From Politics to Twitch: A Grad Student’s Journey to Digital Humanities

February 13, 2024
Jed Baul is graduate student with UVA’s Department of Media Studies and is completing the digital humanities certificate. (Photo by Alyssa Brown)
Jed Baul is a graduate student with UVA’s Department of Media Studies and is completing the digital humanities certificate. (Photo by Alyssa Brown)

Jed Baul became a digital humanist almost without even realizing it. 

Following a discussion with Rennie Mapp, project manager for strategic digital humanities initiatives at the University of Virginia, Baul, a master’s degree student with UVA’s Department of Media Studies, discovered that he had taken several classes that could also apply toward completing the coursework required for the digital humanities certificate.

“I never would have considered myself a digital humanist,” Baul said. But after finding out more about what the discipline encompassed — applying digital methods to established fields to better understand a wide range of aspects of the human record and human culture — Baul learned that it aligned with their work and interests. Baul’s degree program, media studies, is also closely tied to the focus and goals of digital humanities. 

“I guess I do fit,” he said. 

The digital humanities program is, by its very nature, an inclusive community, open to any enrolled graduate student at the University — from any department and any school. While there are two required courses — a practicum and one on the theory and history of digital humanities — the certificate is designed to provide students significant flexibility to take electives that capture their intellectual imaginations. 

The idea is to build an interdisciplinary community of students, who, after completing the program, are on a path to professional success as a result of the data skills they acquire as well as intellectually enriched and able to make unique contributions to discussions around the intersection of technology and society — all without slowing them down in the pursuit of their degree.

“With the pace of technological change, and the pace of growth of data science, it’s so important to the wider conversation to include humanists who are able to speak knowledgably about what data is and how data science is interpretive,” said Mapp. “That’s a goal for the latest iteration of the practicum course, especially.”

With their diverse interests, Baul was in many ways a natural fit. 

Born in Japan in 2000, he was raised in a military family, moving to Chesapeake, Virginia, at a young age and growing up there. He enrolled at Virginia Commonwealth University in fall 2018, thinking that he was on a path to becoming a trauma surgeon.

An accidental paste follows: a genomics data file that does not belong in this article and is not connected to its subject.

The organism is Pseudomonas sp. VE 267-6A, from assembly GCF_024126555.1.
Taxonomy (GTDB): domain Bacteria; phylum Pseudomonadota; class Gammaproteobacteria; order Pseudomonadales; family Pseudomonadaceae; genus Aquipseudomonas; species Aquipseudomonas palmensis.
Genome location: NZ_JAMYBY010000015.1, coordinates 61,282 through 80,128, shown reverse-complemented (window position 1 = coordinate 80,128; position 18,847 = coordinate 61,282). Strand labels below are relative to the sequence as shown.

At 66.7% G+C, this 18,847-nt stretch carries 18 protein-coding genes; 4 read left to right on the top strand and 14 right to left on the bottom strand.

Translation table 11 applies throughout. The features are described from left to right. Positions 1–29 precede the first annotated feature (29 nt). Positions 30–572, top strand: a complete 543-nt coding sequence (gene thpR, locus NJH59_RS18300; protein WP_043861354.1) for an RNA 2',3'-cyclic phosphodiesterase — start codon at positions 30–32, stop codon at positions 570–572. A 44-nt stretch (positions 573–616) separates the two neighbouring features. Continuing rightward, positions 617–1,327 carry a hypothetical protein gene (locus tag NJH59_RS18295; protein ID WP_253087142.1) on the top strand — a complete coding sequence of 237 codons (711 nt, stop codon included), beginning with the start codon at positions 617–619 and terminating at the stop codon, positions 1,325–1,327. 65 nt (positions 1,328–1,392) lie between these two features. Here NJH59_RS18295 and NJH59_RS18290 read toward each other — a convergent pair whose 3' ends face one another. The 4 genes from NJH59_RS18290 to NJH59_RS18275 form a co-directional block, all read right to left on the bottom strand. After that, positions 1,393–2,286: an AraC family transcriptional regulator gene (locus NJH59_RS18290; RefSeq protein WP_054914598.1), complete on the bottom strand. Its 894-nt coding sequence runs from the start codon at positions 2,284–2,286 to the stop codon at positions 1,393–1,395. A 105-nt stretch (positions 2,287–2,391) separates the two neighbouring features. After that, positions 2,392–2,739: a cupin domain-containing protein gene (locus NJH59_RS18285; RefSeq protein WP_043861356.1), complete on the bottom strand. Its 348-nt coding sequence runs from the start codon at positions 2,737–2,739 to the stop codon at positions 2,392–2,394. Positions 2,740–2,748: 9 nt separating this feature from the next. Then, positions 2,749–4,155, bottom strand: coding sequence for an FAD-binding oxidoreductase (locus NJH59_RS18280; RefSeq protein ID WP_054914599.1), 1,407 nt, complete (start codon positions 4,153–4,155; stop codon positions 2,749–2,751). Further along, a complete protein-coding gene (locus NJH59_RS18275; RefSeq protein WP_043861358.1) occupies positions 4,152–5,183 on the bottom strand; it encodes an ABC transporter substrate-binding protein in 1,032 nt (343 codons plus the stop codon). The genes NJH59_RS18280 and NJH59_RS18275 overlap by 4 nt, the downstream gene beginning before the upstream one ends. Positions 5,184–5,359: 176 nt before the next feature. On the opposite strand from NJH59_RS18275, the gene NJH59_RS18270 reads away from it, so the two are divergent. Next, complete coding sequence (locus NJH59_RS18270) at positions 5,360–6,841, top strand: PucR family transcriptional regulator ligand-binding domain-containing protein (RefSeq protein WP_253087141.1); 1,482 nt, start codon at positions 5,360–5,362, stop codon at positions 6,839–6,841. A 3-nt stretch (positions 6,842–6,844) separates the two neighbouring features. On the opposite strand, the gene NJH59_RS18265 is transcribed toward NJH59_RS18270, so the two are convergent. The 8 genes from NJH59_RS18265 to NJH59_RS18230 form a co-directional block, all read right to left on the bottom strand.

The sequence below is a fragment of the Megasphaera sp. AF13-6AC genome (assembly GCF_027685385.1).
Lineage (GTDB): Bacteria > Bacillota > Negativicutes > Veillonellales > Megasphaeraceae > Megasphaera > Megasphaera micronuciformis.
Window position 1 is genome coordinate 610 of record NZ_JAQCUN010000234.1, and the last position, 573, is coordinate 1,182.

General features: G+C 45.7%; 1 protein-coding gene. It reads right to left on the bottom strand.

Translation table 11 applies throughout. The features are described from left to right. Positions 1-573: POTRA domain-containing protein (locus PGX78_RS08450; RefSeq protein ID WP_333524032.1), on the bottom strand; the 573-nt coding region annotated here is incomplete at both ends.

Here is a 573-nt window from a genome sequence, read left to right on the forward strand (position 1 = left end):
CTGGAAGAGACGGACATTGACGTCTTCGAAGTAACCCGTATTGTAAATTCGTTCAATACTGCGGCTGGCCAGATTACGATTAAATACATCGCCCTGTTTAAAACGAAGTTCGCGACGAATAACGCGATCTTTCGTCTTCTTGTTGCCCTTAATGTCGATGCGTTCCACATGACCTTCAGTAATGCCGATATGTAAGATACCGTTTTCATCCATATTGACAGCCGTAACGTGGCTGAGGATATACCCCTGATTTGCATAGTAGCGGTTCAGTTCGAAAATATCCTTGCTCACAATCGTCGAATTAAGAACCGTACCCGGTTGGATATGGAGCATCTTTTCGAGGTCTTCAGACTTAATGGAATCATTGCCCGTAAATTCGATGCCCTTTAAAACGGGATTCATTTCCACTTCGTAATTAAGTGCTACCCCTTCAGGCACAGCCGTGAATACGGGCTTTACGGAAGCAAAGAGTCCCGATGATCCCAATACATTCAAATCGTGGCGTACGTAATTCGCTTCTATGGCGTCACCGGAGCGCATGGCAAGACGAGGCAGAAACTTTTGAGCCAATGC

“After six weeks, I completely changed that and decided that doing political science and international relations was something that I was more passionate about,” Baul said. 

While at VCU, and shortly after graduating, he spent time working on political campaigns, doing everything from field organizing to social media and marketing. At the same time, he was developing a new interest: Twitch, which specializes in livestreaming of video game play. 

Even though Baul decided that focusing on using Twitch wouldn’t be a viable career path, the platform has become a major research interest since enrolling in UVA’s master’s degree program for media, culture, and technology in August 2022.

It was about a year into the program when he learned more about digital humanities at UVA after applying for an internship with Mapp. 

During Baul’s work that summer, he supported the digital humanities team in planning program events for the upcoming school year, assisting in research on digital humanities pedagogy, and providing additional website and communications support. 

“I loved that he had worked in the private sector and was bringing a kind of efficiency to their work as an intern and that he converted that to an intellectual enthusiasm,” said Mapp. 

It was at this time that Mapp informed Baul how close he was to finishing the digital humanities certificate. Now that he’s a full-fledged digital humanities student, he has seen first-hand the benefits that pursuing the field at UVA can offer.

“It’s a good mix of students — it really opens up to a lot of different perspectives,” he said.

Baul also appreciates the new, fun, and sometimes unorthodox ways he has been able to apply the skills he has developed. In one class, for instance, he worked to replicate the famous “flying toasters” screensaver that was seen on Macintosh computers decades ago.

“I feel like there’s something for everyone,” Baul said of the possibilities provided by the classes he’s taken for the program. 

Baul’s time at UVA will soon come to a close. He’s been a graduate teaching assistant this academic year and is scheduled to complete and defend a master’s thesis on copyright law and content moderation policies for sites like Twitch later this spring.

Baul doesn’t yet know what their next career move is, whether back into political marketing or perhaps the gaming industry. But he does feel confident that many of the methods and skills he’s learned through the digital humanities program will be an advantage going forward. 

“I feel like it’ll set me up pretty well,” he said.


Senior Writer & Editor